Yadav power was in Lalu's hands. But not power over other, numerically smaller castes.

In a slow, cement-mixture churn, Bihar's social order changed.

Governance was made to matter.

Nitish rediscovered old friends: Especially Sushil Modi, who was to remain his right-hand man in the years to come.

His 2005-2010 term as chief minister was his golden period.

Nitish went on to gain glory, but Sushil Modi did a lot of the work -- and got brickbats from his own party, which accused him of being more friendly to Nitish and sometimes actively hostile to the interests of his own party, the Bharatiya Janata Party.

During the 2010 assembly elections, Nitish let the BJP know that Bihar had no requirement for Narendra Modi, then Gujarat chief minister, to campaign for the National Democratic Alliance.

'Hamare paas ek Modi (Sushil Modi) hai, toh doosre Modi (Narendra Modi) ki kya zaroorat hai? (When we already have one Modi by our side, why do we need another one?),' Nitish said.

Understandably, this did not go down well with party colleagues.

Much followed thereafter.

IMAGE: Nitish Kumar and Sushil Modi at an iftar party hosted by the Hindustani Awam Morcha, in Patna, April 29, 2022. Photograph: ANI Photo

In 2020, Sushil Modi was uprooted from Bihar altogether and brought to Delhi in the Rajya Sabha.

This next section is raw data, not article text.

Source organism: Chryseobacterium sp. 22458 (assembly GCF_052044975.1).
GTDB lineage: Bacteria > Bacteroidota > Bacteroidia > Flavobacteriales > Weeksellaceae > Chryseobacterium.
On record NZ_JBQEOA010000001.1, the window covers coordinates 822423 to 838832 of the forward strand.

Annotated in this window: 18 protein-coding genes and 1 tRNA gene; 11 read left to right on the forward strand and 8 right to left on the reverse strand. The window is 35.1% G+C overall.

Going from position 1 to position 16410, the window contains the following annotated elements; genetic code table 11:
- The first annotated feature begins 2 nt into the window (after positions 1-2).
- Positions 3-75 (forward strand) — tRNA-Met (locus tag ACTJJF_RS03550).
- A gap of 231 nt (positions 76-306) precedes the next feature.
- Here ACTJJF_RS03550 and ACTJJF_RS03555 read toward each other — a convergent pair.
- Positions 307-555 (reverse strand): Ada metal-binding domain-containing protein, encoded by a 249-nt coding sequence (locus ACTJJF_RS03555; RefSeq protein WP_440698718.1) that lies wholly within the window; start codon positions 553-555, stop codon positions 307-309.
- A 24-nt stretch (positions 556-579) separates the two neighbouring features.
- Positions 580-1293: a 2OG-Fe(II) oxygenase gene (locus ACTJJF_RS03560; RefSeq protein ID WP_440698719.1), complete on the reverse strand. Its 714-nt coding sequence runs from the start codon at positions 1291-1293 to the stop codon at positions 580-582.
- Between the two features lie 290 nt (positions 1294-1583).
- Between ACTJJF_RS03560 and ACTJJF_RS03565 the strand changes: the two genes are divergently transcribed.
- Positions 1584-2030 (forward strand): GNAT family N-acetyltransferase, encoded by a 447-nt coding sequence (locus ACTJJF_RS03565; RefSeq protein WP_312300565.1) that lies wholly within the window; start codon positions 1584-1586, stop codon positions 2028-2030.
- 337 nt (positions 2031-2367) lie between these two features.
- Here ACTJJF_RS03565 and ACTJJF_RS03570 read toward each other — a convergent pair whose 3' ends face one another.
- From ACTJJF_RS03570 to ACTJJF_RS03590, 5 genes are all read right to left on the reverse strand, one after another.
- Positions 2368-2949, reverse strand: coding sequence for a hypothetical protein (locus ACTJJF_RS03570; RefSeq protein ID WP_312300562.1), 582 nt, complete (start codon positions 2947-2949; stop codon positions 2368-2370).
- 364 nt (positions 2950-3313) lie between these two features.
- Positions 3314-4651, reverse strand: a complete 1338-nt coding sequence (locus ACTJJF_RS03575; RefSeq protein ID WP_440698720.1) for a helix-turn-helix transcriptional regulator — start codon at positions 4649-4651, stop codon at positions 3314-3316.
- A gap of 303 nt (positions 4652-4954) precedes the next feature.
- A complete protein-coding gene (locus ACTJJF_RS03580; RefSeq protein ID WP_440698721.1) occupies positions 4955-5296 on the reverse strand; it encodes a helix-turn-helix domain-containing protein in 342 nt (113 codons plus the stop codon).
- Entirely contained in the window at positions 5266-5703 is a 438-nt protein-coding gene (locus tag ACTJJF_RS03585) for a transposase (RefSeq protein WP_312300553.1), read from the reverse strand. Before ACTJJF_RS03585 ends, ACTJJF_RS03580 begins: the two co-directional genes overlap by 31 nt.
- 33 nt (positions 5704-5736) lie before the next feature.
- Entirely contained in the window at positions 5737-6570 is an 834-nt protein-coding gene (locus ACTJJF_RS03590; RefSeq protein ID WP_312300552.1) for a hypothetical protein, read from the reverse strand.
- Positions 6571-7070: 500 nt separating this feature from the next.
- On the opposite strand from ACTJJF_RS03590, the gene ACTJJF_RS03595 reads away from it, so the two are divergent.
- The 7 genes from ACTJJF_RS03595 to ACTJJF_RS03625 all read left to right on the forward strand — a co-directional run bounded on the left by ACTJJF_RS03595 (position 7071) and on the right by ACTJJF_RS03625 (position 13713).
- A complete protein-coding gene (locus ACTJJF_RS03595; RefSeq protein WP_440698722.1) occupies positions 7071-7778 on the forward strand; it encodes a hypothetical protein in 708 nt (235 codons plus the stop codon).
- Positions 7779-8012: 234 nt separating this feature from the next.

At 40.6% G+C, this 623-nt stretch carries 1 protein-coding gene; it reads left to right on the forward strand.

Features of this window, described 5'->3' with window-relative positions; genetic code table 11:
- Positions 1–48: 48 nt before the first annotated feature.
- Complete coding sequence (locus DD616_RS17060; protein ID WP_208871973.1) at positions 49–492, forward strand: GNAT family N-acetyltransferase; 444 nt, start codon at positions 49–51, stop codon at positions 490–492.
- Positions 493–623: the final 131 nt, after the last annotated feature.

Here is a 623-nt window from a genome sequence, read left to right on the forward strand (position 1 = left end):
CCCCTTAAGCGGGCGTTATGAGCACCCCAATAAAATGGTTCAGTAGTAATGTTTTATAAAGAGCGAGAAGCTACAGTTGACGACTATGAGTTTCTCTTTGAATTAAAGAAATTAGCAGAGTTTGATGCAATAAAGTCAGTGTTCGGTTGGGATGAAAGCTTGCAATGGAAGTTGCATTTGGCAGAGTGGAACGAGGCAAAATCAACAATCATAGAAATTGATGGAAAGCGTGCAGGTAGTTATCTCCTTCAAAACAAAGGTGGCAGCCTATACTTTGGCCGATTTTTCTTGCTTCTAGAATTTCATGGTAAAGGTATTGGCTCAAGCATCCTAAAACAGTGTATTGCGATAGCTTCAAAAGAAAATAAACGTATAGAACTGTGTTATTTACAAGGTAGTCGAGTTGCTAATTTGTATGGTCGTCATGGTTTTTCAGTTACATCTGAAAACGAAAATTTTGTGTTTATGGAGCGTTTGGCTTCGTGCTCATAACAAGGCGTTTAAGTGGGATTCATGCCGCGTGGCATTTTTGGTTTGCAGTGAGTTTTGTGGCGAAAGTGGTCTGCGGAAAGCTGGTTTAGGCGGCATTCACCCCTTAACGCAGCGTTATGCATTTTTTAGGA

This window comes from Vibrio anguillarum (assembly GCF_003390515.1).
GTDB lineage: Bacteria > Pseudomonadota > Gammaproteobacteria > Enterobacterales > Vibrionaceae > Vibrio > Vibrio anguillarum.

BJP party bosses diagnosed Sushil Modi as part of the problem for limits to the BJP's growth, not part of the solution.

Although Nitish continued his alliance with the BJP, Sushil Modi, the prime interlocutor, had less and less to do in intermediation.

Naturally, this had its inevitable, bitter fallout. Both men are emotional in their own ways.

Sushil Modi commented: 'Kya nahin kiya meine us insaan ke liye (what I didn't do for that man).'

Nitish responded: 'Bechara (poor thing). He didn't get anything so he is now talking against me.'

Today, a friendship forged by common ideals behind prison walls has become a transactional understanding. And some wounds can never heal.

Feature Presentation: Aslam Hunani/Rediff.com

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Aditi Phadnis